Hello, Gisela - As a collector of bakelite bangles, this is one of my
favorite topics. Originally Leo Baekeland’s (hence, bakelite)
thermosetting phenolic formaldehyde resin, ‘bakelite’ quickly became
a somewhat generic term for any phenolic resin. Trade names include
Catalin, Prystal (a little later in time and translucent), and
Marblette. Once the resin has been heated and formed, it cannot be
remelted - which is why it was used extensively for things like
kitchen pot handles and parts for electric items. And of course it’s
quite decorative, so it was also used extensively for just about
anything else you can think of.
One of the commonly heard of tests is the red hot pin test - DO NOT
DO THIS!!! This will greatly reduce the value of an item, in
addition to being unsightly, and possibly dangerous if you are wrong
about the material (celluloid could potentially burst into flame).
The currently accepted tests aRe:
Examine the piece: Bakelite is heavy. Bracelets make a lovely
clunking noise when worn together. There is a characteristic look,
feel, and sound to bakelite which is understood with a little
Smell: If it will not damage a piece, dip it into hot water.
There is usually a characteristic nasty smell. If it smells of
camphor it is celluloid.
Chemical: Use the tip of a q-tip to lightly swab a bit of
Formula 409 in a discreet area - bakelite usually will rub off a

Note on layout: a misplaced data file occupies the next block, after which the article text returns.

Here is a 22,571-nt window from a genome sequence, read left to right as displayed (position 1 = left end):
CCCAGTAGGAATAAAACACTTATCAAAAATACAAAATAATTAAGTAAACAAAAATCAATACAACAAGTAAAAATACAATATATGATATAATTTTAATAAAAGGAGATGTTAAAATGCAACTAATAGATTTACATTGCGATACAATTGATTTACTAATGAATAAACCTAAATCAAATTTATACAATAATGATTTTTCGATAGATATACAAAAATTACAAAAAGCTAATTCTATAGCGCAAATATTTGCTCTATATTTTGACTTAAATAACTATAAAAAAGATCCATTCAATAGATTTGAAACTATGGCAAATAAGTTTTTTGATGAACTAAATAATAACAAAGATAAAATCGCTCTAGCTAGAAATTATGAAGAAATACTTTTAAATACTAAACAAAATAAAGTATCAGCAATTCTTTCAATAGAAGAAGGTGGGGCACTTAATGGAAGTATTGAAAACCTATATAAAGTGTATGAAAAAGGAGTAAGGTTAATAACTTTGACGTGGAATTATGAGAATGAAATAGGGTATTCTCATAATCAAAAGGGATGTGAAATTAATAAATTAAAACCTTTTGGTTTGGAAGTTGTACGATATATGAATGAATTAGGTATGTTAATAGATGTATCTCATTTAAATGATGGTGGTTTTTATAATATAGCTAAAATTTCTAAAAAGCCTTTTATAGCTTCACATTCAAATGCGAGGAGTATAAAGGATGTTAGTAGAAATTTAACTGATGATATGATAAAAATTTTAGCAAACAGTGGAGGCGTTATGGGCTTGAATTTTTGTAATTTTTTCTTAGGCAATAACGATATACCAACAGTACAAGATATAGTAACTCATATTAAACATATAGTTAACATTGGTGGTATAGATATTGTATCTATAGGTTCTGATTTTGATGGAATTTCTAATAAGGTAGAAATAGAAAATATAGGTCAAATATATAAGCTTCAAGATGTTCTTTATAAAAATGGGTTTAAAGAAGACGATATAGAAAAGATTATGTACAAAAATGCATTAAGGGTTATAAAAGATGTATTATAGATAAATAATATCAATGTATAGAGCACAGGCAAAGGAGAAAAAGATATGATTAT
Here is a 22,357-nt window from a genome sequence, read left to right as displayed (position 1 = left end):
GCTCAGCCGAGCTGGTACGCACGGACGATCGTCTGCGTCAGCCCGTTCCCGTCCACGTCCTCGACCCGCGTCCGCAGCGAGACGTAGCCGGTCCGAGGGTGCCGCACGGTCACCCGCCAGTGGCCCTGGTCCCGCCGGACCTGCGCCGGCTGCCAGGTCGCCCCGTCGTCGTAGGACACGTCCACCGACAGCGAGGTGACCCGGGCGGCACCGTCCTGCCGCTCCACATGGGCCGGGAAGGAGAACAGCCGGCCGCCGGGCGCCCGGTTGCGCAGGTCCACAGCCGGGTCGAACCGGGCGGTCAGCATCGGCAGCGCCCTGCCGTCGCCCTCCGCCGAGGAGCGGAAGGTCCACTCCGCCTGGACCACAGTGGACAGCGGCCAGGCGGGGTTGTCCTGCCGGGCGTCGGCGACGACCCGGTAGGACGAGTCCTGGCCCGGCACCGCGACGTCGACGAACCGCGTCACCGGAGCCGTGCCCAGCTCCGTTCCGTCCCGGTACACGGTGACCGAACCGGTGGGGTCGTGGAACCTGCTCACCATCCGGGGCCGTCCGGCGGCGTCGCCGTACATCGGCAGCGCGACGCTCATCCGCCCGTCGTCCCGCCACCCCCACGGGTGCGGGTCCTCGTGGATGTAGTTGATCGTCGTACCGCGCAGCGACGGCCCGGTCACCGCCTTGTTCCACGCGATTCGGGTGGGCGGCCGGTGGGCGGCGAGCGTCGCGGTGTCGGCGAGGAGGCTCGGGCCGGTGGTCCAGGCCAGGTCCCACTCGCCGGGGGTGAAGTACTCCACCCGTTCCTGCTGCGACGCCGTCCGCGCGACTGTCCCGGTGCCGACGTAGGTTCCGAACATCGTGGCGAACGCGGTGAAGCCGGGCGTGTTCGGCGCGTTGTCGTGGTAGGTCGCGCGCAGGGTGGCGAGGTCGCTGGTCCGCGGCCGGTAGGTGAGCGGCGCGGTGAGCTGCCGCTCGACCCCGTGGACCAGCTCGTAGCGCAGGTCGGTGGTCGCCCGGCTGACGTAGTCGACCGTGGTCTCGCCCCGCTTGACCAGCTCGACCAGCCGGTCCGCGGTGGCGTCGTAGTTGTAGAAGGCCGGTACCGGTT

yellow residue. Wash the piece immediately afterwords to remove any
remaining chemical residue.
Think!: Sometimes a European phenolic resin will not exhibit much
of a smell. The yellow residue from the chemical test is due to the
patina that bakelite develops with time - if an overly enthusiastic
person has recently scrubbed and polished an item, it may no longer
have a patina, and hence no residue. Sometimes, you really just have
to go on instinct and educated practice.
Also, be aware that there are new resins which are duplicating many
of the characteristics of bakelite. The Taiwanese resin tends to be
too heavy, and does not have the correct smell in hot water. There
was also a lot of leftover bakelite from various factories which is
now being made into new jewelry. Some of this is appropriately
collectible in its own right as there are a few modern artisans doing
excellent work with this vintage material.
As far as books and websites, you can’t go wrong with
fantasticplastic.com. Her book about bangles, which you can buy on
the site, is excellent. Rhinestoneairplane.com is also an excellent
purveyor of vintage and new artisan bakelite.